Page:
The IT business is about to go through a major transformation that will change the types of software IT managers will be looking to buy, thereby creating a new set of winners in the software market.
First, here’s some background. According the market research firm Gartner, trillions of dollars have been spent on computer systems over the past 35 years to improve the productivity of administrative processes. While the development of this infrastructure was important and necessary, it is no longer sufficient to establish IT as a strategic resource. The problem lies in the fact that most IT projects take time – sometimes years – to move from concept to prototype to production.
Today top managers are looking at ever-shorter windows for achieving ROI and thus are demanding that IT managers provide rapid results. This skeptical attitude toward long-term IT investment is driving IT managers to focus on software and hardware technology that have the potential to deliver an immediate ROI, such as:
IT managers also are trying to achieve a quick departmental ROI by throwing out projects that aren’t on schedule or producing as promised and consolidating and simplifying infrastructure and applications to focus on projects – or even one project – that will have a measurable impact on the company’s business. This shift in software buying patterns has enormous implications for the software industry at large. Gartner sees four major trends emerging.
Consolidation. The current spate of mergers and acquisitions will continue. The result will be the creation of super-ecosystem vendors, such as Oracle, CA and Microsoft, that will provide a wide range of integrated applications.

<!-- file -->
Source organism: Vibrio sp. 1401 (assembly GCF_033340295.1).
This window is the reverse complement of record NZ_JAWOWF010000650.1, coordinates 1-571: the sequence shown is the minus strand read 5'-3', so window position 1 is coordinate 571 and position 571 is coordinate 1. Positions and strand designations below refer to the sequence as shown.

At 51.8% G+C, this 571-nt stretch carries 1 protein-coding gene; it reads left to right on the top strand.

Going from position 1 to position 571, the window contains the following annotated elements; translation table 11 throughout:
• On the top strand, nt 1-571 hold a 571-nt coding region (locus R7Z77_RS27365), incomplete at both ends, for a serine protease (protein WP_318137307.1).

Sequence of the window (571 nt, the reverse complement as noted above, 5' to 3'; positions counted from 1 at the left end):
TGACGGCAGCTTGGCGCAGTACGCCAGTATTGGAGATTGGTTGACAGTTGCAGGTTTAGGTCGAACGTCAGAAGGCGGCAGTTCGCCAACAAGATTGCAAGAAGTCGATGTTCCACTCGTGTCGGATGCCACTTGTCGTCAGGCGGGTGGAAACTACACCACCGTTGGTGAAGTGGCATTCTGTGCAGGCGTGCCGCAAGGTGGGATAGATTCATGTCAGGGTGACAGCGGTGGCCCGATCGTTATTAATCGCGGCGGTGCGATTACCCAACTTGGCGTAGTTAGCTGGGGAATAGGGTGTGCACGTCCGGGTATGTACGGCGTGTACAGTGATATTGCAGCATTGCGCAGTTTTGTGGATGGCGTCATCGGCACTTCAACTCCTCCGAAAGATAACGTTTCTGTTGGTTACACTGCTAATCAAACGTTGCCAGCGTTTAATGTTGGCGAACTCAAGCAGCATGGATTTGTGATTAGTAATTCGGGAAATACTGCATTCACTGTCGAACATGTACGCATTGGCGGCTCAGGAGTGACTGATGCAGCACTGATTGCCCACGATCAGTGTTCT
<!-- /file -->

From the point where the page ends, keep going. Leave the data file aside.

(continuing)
New vendors. While the super-ecosystem vendors will cover most traditional application areas, there will be a mushrooming of small, nimble, nonconformist vendors that will provide new software and services that promise a rapid ROI.
Nonlinear acquisitions. Gartner believes there will be an increase in nonlinear acquisitions such as eBay’s purchase of the VOIP vendor, Skype. The consolidation will occur not only as a concentration within market segments of the IT industry, but also increasingly in consumer electronics firms.
Software as a service. Services will wrap around and define not just software, but all aspects of IT and telecommunications. Vendors will be judged on how they support a services concept and how they financially manage the impact on margins by delivering those services.
The implications for software sales efforts are threefold. First, reps should work with their IT contacts to revisit existing applications and to build or re-build the case for a rapid ROI. Second, software reps should work with IT to ensure that all proposals for new projects have a short ROI window, preferably not more than two quarters. Note that this might involve calculating an ROI based on the prototype implementation rather than the product system. Finally, software sales reps should begin emphasizing their firms’ participation in technologies, such as IM, that have the potential for a quick ROI. This will help position their firms for future sales.